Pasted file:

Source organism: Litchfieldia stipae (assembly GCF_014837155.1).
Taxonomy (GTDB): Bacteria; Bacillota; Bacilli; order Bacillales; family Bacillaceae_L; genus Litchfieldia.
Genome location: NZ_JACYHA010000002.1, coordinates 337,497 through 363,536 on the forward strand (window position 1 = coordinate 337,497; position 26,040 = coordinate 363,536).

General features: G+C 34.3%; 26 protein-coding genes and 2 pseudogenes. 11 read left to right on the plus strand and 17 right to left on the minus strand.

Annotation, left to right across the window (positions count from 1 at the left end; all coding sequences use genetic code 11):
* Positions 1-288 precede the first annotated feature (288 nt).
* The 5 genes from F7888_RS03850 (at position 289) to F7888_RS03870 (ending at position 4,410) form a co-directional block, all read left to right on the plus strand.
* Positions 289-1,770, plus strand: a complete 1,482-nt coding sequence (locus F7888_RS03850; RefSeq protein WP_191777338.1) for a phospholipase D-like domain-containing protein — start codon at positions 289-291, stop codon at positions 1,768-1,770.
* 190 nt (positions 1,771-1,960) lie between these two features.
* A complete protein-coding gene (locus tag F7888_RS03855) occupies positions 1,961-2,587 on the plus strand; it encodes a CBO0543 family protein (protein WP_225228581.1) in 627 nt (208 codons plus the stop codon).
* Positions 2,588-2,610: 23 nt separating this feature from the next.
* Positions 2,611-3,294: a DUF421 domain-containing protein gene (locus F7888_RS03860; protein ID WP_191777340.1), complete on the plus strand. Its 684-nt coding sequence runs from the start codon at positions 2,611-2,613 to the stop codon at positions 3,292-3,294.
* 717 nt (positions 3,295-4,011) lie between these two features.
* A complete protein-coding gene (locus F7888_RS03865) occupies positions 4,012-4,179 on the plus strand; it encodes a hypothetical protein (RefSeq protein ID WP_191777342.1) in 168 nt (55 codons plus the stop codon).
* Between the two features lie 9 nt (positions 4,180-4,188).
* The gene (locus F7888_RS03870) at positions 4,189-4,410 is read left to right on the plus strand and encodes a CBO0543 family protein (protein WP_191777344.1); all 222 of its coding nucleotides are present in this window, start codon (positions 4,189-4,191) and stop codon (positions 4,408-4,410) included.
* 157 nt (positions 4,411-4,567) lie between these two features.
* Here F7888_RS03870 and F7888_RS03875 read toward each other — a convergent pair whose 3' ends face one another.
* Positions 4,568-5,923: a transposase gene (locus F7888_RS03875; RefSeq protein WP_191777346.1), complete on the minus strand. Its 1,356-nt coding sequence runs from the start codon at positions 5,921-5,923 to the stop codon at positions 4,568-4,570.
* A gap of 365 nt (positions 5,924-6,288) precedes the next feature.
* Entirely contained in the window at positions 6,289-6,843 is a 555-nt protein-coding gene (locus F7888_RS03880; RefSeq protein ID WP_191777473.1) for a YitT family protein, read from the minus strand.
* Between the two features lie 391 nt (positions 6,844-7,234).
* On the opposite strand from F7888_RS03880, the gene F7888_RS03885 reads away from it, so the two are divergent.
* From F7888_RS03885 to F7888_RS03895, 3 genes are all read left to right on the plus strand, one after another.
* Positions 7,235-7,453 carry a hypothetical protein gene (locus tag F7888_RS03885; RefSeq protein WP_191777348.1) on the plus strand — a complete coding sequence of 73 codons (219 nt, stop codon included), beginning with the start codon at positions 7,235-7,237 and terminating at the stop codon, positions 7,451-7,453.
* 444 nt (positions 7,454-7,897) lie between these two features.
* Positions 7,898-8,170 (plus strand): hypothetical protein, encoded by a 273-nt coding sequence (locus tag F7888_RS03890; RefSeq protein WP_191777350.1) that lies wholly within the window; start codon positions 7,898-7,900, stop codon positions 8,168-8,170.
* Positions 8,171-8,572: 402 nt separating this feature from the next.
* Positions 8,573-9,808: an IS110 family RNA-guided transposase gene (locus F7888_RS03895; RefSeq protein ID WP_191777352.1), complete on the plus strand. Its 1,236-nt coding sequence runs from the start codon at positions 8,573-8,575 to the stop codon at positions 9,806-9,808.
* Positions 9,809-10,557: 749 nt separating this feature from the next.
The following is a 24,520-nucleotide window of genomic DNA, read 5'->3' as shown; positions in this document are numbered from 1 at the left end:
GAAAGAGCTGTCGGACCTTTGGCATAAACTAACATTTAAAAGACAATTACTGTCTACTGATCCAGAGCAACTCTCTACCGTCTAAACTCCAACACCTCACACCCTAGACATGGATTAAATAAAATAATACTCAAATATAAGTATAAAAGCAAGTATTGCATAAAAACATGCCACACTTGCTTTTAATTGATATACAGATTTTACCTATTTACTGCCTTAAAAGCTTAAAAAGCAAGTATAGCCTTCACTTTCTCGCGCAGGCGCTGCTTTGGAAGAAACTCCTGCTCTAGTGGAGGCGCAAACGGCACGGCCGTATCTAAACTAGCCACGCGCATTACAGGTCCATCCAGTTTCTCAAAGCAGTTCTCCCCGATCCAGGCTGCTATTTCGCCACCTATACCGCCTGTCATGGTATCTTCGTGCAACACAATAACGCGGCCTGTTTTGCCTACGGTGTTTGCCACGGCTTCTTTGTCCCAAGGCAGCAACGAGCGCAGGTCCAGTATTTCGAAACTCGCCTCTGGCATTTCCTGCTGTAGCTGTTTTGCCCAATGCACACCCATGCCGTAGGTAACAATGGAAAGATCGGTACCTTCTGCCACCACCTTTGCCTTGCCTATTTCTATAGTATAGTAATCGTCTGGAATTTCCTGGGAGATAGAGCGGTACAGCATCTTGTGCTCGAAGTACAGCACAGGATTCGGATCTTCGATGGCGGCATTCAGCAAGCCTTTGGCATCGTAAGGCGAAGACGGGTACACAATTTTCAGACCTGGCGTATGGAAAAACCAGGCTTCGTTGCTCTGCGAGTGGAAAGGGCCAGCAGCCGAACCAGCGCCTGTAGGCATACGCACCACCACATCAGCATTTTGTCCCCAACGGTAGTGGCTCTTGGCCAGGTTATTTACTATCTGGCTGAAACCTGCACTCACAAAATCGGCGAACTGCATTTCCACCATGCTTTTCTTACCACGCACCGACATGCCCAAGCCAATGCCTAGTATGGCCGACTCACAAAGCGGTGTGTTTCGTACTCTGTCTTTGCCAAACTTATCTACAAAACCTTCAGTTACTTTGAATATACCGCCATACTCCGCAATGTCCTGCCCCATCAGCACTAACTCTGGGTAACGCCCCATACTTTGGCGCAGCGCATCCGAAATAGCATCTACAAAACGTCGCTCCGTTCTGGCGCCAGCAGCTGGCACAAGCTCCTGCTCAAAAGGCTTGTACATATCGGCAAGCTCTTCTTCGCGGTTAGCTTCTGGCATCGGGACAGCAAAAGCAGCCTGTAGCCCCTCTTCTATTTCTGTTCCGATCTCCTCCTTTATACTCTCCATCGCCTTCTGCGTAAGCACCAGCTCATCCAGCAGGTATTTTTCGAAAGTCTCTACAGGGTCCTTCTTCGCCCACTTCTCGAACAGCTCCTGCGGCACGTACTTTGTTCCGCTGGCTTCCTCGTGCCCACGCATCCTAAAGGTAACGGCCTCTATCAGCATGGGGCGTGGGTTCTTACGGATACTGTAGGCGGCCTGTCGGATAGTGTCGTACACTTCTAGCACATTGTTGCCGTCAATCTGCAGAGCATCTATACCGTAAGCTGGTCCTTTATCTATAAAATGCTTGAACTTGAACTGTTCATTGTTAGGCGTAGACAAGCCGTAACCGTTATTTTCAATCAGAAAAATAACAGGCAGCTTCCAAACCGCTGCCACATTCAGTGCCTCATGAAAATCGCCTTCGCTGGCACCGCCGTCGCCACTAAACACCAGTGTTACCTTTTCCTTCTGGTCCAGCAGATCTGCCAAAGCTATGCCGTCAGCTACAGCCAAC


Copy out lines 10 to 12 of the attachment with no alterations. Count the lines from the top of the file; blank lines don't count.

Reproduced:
* A complete protein-coding gene (locus tag F7888_RS03855) occupies positions 1,961-2,587 on the plus strand; it encodes a CBO0543 family protein (protein WP_225228581.1) in 627 nt (208 codons plus the stop codon).
* Positions 2,588-2,610: 23 nt separating this feature from the next.
* Positions 2,611-3,294: a DUF421 domain-containing protein gene (locus F7888_RS03860; protein ID WP_191777340.1), complete on the plus strand. Its 684-nt coding sequence runs from the start codon at positions 2,611-2,613 to the stop codon at positions 3,292-3,294.